32. ^ a b "Over the Top". Pawn Stars. Season 4. Episode 33. June 13, 2011. History.
  33. ^ Harrison, 2011. pp. 70, 89
  34. ^ a b Hibberd, James (April 22, 2013). "'Pawn Stars' gets new theme song from Lynyrd Skynyrd – EXCLUSIVE". Entertainment Weekly.
  35. ^ Per Swamp People's official Facebook page
  36. ^ "Who's Your Dali?". Pawn Stars. June 12, 2014. History.
  37. ^ His middle name is established in "Chopper Gamble" (Episode 2.19).
  38. ^ a b c Meet the Pawn Stars: Rick "The Spotter" Harrison. History.com, accessed August 30, 2011.
  39. ^ His nickname is also established by the interstitial quiz that connects the second and third acts of the episode "Luck of the Draw".
  40. ^ a b Rick claims in "Steaks at Stake to own 50% of the store, but Richard insists that Rick owns only 49%.
  41. ^ “Ask the Pawn Stars”. Pawn Stars on History. Facebook. August 28, 2012. Retrieved September 3, 2012.
  42. ^ a b Post, Paul (June 11, 2014). "Grant Cottage to be part of new TV series". Saratogian News.
  43. ^ a b Dalseide, Lars (June 21, 2014). "Catch NRA Museum's Gun Gurus tonight on History Channel's United Stuff". NRAblog.com.
  44. ^ a b Bob Shemeligian (July 13, 2010). "Road to 'Pawn' – Before 'Stars,' Rick made sandwiches". New York Post. Retrieved August 18, 2011. 
  45. ^ Meet the Pawn Stars: The Old Man "The Appraiser", History.com, accessed February 10, 2011.
  46. ^ "Chummobile", Pawn Stars, Season 4, Episode 16, March 28, 2011
  47. ^ "Phoning it In" (Episode 3.11); July 12, 2010
  48. ^ "Big Guns" (Episode 2.24); March 8, 2010
  49. ^ His passion for cars is mentioned in the first season episode "Rope a Dope" and the third season episode "Honest Abe". He mentions in the second season episode "Sharks and Cobras" that he has owned 40 cars in his life.
  50. ^ "Old Man's Booty", Episode 2.3, History, December 7, 2009
  51. ^ "Honest Abe" Pawn Stars, Episode 3.26, History, November 1, 2010
  52. ^ "Pawn Illustrated", Episode 4.9, February 7, 2011
  53. ^ Meet the Pawn Stars: Corey "Big Hoss" Harrison, History.com, accessed February 10, 2011.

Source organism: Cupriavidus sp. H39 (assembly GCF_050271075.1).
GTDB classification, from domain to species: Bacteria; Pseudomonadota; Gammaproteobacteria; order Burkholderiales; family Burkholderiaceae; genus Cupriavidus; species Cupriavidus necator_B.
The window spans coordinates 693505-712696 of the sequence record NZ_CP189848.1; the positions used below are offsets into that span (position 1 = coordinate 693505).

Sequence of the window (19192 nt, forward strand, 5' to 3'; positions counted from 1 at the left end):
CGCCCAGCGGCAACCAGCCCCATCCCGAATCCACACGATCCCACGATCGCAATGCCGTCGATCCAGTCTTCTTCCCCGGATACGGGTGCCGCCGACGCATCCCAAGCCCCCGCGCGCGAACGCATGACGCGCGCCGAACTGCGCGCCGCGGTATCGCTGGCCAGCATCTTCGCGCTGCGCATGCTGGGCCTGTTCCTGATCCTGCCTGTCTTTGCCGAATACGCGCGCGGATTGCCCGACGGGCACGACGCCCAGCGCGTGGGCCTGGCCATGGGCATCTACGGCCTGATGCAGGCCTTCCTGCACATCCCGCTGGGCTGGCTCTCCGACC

54. ^ "Guns and Rangers". Pawn Stars. Season 2. Episode 17. February 1, 2010.
  55. ^ a b Pawn Stars. Season 2. Episode 23. March 1, 2010.
  56. ^ A previous version of History.com's cast page for the series stated that Rick closed most of the deals on the show. That statement is no longer on that page[dead link] as of March 2, 2010, and the interstitial trivia quiz seen at the end of the last commercial break of the episode "Off the Wagon" states that Corey makes the most purchases. Corey's purchase rate has not been explicitly indicated, but the interstitial that precedes the last Act of "Flight of the Chum" states that Rick purchases approximately 50 items a week.
  57. ^ His father quizzes him on this in "Rick's Big Bet".
  58. ^ Examples include Corey and the Old Man's bet in "Confederate Conundrum" that Corey could not sell a restored Rolex GMT watch for more than $4,800.
  59. ^ "'I can run now': Pawn Star Corey Harrison's staggering 115lb weight loss". Mail Online. July 12, 2011.
  60. ^ "The Offer". Pawn Stars. Season 6. Episode 10. November 26, 2012. History.
  61. ^ "Silent but Chumlee". Pawn Stars. Season 6. Episode 13. December 10, 2012. History.
  62. ^ a b "Meet the Pawn Stars: Austin (Chumlee) Russell". History.com, Retrieved March 5, 2011.
  63. ^ a b "Boom or Bust" (Episode 1.1)
  64. ^ "Plane Crazy" (Episode 1.12)
  65. ^ "Moon Walking" (Episode 3.12); July 12, 2010